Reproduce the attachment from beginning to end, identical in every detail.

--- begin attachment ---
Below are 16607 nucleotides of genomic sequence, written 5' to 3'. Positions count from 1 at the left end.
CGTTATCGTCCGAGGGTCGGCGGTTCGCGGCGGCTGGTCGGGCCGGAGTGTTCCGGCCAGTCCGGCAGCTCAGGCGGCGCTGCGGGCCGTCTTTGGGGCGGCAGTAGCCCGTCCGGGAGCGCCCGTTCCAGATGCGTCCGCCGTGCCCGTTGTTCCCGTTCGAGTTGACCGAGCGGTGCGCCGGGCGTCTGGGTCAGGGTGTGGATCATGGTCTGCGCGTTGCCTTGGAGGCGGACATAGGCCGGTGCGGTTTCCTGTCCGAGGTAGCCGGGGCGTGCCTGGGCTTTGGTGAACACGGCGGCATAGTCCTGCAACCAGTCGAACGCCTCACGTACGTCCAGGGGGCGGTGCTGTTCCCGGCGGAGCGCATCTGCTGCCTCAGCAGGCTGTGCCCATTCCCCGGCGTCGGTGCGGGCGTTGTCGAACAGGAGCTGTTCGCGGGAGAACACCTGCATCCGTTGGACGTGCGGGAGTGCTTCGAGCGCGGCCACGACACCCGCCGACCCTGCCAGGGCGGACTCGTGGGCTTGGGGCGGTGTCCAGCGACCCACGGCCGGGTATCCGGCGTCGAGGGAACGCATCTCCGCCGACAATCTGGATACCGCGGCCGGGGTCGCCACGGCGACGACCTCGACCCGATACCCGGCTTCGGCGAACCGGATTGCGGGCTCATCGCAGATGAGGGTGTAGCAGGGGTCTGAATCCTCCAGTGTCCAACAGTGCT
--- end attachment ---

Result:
Below are 16607 nucleotides of genomic sequence, written 5' to 3'. Positions count from 1 at the left end.
CGTTATCGTCCGAGGGTCGGCGGTTCGCGGCGGCTGGTCGGGCCGGAGTGTTCCGGCCAGTCCGGCAGCTCAGGCGGCGCTGCGGGCCGTCTTTGGGGCGGCAGTAGCCCGTCCGGGAGCGCCCGTTCCAGATGCGTCCGCCGTGCCCGTTGTTCCCGTTCGAGTTGACCGAGCGGTGCGCCGGGCGTCTGGGTCAGGGTGTGGATCATGGTCTGCGCGTTGCCTTGGAGGCGGACATAGGCCGGTGCGGTTTCCTGTCCGAGGTAGCCGGGGCGTGCCTGGGCTTTGGTGAACACGGCGGCATAGTCCTGCAACCAGTCGAACGCCTCACGTACGTCCAGGGGGCGGTGCTGTTCCCGGCGGAGCGCATCTGCTGCCTCAGCAGGCTGTGCCCATTCCCCGGCGTCGGTGCGGGCGTTGTCGAACAGGAGCTGTTCGCGGGAGAACACCTGCATCCGTTGGACGTGCGGGAGTGCTTCGAGCGCGGCCACGACACCCGCCGACCCTGCCAGGGCGGACTCGTGGGCTTGGGGCGGTGTCCAGCGACCCACGGCCGGGTATCCGGCGTCGAGGGAACGCATCTCCGCCGACAATCTGGATACCGCGGCCGGGGTCGCCACGGCGACGACCTCGACCCGATACCCGGCTTCGGCGAACCGGATTGCGGGCTCATCGCAGATGAGGGTGTAGCAGGGGTCTGAATCCTCCAGTGTCCAACAGTGCT